Stream of Consciousness

Stream of Consciousness Definition
In literature, circulation of attention is a way of narration that describes happenings in the float of thoughts in the minds of the characters.

The time period become to begin with coined by psychologist William James in his research, The Principles of Psychology. He writes:

“… it's far not anything joined; it flows. A ‘river’ or a ‘move’ is the metaphors by means of which it's far maximum naturally described. In speakme of it hereafter, let’s name it the circulation of thought, cognizance, or subjective existence.”

Another appropriate term for this tool is “interior monologue,” wherein the individual idea approaches of a character, related to his or her actions, are portrayed within the shape of a monologue that addresses the person itself. Therefore, it's far different from the “dramatic monologue” or “soliloquy,” in which the speaker addresses the audience or the 1/3 person.

Examples of Stream of Consciousness in Literature
The flow of consciousness fashion of writing is marked through the sudden upward thrust of thoughts and shortage of punctuation. The use of this narration style is normally associated with the cutting-edge novelist and brief story writers of the twentieth century. Let us examine a few examples of the stream of consciousness narrative method in literature:

Example #1: Ulysses (By James Joyce)
James Joyce successfully employs the narrative mode in his novel Ulysses, which describes a day inside the life of a middle-aged Jew, Mr. Leopold Broom, living in Dublin, Ireland. Read the following excerpt:

“He is young Leopold, as in a retrospective arrangement, a replicate within a reflect (hey, presto!), he beholdeth himself. That young determine of then is seen, precious manly, strolling on a nipping morning from the old residence in Clambrassil to the excessive school, his e book satchel on him bandolier wise, and in it a goodly hunk of wheaten loaf, a mother’s notion.”

These lines screen the mind of Bloom, as he thinks of the younger Bloom. The self-mirrored image is carried out by means of the flow of mind that takes him returned to his past.

Example #2: Mrs. Dalloway (By Virginia Woolf)
Another 20th-century author that observed James Joyce’s narrative technique changed into Virginia Woolf. Let us study an excerpt from her novel Mrs. Dalloway:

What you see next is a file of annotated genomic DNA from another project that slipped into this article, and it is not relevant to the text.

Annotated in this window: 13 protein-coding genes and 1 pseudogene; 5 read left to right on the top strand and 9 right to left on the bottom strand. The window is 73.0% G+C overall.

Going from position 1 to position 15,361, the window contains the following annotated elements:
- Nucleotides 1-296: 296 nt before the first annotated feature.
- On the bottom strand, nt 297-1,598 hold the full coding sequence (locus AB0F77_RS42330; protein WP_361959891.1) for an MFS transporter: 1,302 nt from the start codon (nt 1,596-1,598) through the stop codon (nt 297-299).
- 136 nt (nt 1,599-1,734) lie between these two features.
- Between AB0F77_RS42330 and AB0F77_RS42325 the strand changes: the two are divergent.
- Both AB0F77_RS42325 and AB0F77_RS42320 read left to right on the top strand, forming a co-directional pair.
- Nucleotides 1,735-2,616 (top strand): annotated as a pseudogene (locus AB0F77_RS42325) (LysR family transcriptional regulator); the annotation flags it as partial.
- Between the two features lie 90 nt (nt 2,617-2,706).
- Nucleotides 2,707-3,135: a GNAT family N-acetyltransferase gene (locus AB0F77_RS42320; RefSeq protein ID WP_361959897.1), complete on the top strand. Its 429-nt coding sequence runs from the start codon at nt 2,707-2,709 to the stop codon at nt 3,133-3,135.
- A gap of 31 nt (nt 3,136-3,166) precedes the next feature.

“What a lark! What a plunge! For so it always seemed to me when, with a little squeak of the hinges, which I can listen now, I burst open the French windows and plunged at Bourton into the open air. How fresh, how calm, stiller than this of course, the air became in the early morning; like the flap of a wave; the kiss of a wave; kick back and sharp and yet (for a girl of eighteen as I then was) solemn, feeling as I did, standing there at the open window, that something awful turned into approximately to happen …”

By voicing her inner feelings, the Ms. Woolf offers freedom to the characters to travel to and fro in time. Mrs. Dalloway went out to buy flower for herself, and on the way her thoughts move through the past and present, giving us an perception into the complicated nature of her character.

Example #three: The British Museum Is Falling Down (By David Lodge)
We notice the usage of this approach in David Lodge’s novel The British Museum Is Falling Down. It is a comic novel that imitates the move of attention narrative techniques of writers like Henry James, James Joyce, and Virginia Woolf. Below is an excerpt from Chapter three of the novel:

“It partook, he thought, transferring his weight within the saddle, of metempsychosis, the way his humble life fell into moulds prepared with the aid of literature. Or turned into it, he wondered, choosing his nose, the end result of closely studying the sentence structure of the English novelists? One had resigned oneself to having no private language any more, but one had clung wistfully to the illusion of a personal assets of events. A discover and fruitless phantasm, it regarded, for here, inevitably came the limousine, with its Very Important Personage, or Personages, dimly visible within the indoors. The policeman saluted, and the group pressed forward, murmuring ‘Philip’, ‘Tony’, ‘Margaret’, ‘Prince Andrew’.”

We see the imitation of the normal shape of the flow-of-aware narrative technique of Virginia Woolf. We notice the combination of the outer and internal realities in the passage that is so standard of Virginia Woolf, specifically the induction of the reporting clauses “he idea,” and “he wondered,” within the middle of the said clauses.

Function of Stream of Consciousness
Stream of awareness is a fashion of writing developed by way of a set of writers at the beginning of the 20 th century. It geared toward expressing in words the flow of characters’ thoughts and emotions of their minds. The approach aspires to give readers the affect of being in the minds of the characters. Therefore, the inner view of the minds of the characters sheds light on plot and motivation within the novel.
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